The blurred line between war and politics predates pretty much every “it’s really, really old” cliché I can think of. Frank McGuinness’ 1985 play set in and around the trenches of World War I tells of eight sash-wearing Ulstermen who not only have to negotiate the politics of war on foreign soil, but also the politics of the war back at home. Unfortunately, though occasionally moving, the play now looks a little dated, both in terms of post-peace-process politics and in its clunky theatrical structure.
A lot of character boxes are neatly ticked: we have young men and old, a gay couple hiding their sexuality, a priest struggling with his faith, a few country bumpkins and a few hardened shipyard workers from Belfast. There’s even one who’s a bit (just a little bit) Catholic. There are some fine performances here, but occasionally the tone misses the mark; Donal Gallery’s young Pyper is every inch the upper-class eccentric marooned amongst working-class men, but this outlandish behaviour comes at the expense of creating a rounded, likeable character. Perhaps it is the stereotyped characters that push the cast towards overwrought fervency. From the first meetings, through a period of leave and finally to the trenches, the actual structure of the script doesn’t leave Jeremy Herrin’s production a lot of space to breathe.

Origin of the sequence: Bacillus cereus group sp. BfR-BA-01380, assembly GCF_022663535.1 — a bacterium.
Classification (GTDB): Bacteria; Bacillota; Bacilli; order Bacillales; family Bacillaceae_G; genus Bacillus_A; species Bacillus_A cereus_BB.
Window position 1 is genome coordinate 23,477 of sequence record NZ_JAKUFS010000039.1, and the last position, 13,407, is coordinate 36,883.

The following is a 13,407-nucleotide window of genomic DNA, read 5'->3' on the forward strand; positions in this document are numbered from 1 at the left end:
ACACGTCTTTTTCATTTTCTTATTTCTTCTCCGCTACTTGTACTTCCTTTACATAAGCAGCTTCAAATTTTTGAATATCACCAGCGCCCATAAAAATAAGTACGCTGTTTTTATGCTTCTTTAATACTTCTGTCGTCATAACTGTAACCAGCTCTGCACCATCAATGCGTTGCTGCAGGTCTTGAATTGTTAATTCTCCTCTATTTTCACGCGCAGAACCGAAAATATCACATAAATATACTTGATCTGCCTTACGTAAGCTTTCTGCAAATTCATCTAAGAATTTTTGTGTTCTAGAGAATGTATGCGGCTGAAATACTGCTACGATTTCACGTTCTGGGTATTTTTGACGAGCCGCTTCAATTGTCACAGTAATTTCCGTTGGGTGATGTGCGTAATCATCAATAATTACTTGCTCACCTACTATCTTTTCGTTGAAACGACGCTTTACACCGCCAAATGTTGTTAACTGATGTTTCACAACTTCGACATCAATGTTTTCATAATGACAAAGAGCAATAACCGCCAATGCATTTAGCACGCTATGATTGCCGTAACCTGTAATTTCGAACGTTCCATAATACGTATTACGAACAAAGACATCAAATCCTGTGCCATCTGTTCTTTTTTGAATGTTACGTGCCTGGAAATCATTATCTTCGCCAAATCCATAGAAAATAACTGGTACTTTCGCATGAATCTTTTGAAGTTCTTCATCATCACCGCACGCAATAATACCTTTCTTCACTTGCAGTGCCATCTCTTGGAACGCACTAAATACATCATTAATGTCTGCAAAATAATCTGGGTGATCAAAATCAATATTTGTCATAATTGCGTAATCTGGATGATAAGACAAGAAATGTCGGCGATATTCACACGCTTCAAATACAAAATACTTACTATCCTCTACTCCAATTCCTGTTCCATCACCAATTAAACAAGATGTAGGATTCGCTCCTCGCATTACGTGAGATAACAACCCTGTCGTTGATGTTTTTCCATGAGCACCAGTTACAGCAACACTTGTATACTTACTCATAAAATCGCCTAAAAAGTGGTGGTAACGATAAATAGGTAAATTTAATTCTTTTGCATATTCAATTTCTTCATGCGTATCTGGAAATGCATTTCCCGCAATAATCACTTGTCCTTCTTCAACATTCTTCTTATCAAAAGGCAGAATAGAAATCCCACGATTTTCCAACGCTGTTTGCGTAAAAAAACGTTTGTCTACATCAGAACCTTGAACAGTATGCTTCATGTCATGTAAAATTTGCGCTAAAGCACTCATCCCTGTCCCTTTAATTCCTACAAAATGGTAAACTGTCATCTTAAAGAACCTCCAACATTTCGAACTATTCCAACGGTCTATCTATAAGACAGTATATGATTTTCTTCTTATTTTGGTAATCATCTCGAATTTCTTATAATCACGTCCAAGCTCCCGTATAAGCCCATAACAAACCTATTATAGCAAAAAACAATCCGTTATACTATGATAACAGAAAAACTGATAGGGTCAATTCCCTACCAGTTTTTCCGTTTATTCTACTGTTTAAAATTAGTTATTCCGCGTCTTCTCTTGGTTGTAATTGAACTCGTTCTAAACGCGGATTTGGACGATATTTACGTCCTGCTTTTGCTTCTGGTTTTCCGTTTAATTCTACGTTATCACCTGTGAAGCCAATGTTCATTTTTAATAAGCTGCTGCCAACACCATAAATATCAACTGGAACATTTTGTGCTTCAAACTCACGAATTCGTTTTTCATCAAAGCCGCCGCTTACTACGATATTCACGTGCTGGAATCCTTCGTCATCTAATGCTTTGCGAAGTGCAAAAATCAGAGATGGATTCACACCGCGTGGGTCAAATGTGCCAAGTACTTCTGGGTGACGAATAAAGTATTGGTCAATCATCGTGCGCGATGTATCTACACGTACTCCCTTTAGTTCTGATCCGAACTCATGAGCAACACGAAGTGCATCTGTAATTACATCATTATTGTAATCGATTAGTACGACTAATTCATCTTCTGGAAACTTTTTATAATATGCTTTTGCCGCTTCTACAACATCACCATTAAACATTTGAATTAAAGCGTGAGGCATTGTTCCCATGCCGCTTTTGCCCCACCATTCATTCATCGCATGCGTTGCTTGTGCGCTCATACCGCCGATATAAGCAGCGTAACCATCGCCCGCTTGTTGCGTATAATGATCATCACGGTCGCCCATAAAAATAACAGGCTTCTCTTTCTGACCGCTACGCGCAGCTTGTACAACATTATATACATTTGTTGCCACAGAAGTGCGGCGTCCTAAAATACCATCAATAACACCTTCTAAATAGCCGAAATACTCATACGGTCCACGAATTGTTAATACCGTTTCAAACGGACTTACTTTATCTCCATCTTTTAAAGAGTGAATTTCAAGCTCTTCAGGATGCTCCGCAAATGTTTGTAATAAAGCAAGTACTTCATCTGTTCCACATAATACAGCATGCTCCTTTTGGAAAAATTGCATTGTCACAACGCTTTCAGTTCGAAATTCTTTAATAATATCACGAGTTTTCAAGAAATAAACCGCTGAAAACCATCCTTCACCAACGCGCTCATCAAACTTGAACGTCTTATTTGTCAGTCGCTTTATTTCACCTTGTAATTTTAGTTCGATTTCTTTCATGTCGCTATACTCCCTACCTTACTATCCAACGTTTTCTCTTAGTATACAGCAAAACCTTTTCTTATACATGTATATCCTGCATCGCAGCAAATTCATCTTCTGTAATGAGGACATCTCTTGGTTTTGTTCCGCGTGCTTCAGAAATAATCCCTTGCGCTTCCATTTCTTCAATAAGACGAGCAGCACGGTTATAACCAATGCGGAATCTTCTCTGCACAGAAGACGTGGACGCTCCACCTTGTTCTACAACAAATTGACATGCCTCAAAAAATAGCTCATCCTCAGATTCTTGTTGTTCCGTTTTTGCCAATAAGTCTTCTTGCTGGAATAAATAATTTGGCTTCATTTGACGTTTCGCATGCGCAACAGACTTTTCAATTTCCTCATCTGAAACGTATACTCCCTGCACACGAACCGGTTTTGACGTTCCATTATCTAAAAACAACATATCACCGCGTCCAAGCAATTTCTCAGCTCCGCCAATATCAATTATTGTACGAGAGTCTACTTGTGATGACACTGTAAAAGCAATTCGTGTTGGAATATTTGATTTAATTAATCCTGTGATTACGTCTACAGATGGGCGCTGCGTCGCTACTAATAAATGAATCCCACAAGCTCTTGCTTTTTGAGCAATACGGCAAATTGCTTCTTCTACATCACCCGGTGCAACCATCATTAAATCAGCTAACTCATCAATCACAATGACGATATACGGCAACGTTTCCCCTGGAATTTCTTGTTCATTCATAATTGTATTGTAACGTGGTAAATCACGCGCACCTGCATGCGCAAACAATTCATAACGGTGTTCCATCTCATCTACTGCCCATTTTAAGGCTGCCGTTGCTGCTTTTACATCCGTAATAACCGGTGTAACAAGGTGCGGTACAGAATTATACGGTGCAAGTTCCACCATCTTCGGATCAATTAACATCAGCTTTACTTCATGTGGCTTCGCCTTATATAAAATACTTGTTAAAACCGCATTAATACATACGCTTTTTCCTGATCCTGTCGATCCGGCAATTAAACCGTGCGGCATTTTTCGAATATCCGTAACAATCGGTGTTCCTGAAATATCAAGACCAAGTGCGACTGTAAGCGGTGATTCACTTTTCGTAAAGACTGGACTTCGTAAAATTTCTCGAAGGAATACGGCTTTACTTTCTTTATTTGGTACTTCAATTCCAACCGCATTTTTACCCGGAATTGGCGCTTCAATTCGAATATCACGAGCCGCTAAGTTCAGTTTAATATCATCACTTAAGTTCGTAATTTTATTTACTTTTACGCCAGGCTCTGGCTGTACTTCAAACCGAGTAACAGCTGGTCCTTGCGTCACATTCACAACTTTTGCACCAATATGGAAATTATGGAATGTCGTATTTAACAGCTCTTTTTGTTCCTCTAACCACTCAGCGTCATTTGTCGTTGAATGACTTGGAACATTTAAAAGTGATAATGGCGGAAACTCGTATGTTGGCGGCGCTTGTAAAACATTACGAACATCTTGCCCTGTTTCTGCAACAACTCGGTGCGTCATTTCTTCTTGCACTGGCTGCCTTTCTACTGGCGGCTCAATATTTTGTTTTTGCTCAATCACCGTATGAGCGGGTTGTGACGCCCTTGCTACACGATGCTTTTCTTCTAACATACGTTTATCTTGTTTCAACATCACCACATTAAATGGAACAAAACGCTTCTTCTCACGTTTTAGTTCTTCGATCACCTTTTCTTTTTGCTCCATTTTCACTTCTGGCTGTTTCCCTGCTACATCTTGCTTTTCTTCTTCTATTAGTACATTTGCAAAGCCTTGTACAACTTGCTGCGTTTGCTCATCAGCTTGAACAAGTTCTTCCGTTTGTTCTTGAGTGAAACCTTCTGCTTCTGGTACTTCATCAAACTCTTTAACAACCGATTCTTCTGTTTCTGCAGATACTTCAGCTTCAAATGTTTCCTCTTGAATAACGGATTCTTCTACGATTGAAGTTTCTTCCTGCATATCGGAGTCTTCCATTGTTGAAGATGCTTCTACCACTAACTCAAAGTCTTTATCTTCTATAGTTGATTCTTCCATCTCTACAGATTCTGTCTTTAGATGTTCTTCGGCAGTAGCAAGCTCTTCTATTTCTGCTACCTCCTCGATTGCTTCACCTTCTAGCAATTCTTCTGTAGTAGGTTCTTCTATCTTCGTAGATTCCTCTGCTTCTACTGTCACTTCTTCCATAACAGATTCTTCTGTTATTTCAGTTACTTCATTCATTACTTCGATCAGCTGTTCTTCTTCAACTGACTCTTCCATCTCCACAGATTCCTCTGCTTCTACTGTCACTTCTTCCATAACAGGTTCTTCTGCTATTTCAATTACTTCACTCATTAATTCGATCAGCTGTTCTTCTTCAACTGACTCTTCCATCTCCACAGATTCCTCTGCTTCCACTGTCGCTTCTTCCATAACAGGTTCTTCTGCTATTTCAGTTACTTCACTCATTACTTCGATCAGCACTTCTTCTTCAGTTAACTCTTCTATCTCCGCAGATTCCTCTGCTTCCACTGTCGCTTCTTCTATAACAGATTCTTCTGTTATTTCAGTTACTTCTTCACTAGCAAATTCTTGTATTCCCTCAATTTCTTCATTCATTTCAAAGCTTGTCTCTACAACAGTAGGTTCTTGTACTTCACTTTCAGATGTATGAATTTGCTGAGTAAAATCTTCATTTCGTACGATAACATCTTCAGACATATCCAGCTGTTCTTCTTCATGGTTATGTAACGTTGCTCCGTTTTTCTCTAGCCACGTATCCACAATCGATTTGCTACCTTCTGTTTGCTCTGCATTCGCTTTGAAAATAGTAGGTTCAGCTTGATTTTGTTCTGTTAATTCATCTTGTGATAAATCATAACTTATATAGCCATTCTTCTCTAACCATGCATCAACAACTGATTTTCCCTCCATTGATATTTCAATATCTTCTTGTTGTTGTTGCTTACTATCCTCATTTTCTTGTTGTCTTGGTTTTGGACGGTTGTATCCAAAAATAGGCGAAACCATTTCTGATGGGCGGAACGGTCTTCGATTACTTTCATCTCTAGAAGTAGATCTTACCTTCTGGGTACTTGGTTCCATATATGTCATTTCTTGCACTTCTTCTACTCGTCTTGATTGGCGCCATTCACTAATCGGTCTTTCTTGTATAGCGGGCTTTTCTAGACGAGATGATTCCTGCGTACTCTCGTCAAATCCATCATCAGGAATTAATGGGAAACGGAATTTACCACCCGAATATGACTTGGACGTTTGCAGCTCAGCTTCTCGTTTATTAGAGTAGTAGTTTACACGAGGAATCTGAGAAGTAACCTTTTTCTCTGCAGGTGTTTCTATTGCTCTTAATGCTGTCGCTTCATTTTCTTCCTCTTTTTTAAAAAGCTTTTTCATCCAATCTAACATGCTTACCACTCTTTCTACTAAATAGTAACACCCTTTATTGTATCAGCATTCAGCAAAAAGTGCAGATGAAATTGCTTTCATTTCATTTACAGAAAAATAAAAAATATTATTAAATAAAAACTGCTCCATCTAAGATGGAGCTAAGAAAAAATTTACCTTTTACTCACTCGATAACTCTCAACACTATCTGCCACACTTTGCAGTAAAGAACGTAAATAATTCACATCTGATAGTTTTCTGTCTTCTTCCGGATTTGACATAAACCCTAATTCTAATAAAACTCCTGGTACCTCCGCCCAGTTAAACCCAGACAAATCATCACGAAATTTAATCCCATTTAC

Though there are several lengthy monologues, it is in the throwaway conversations where the camaraderie between the men is allowed room to develop. Ciaran Bagnall’s corrugated iron set is dynamic, and appropriately captures the ramshackle transience of the trenches. It is in the final scenes as the men prepare to go over the top into battle where this production is at its most poignant, but even here it is difficult to feel truly connected to the piece, perhaps as a result of the mechanical script.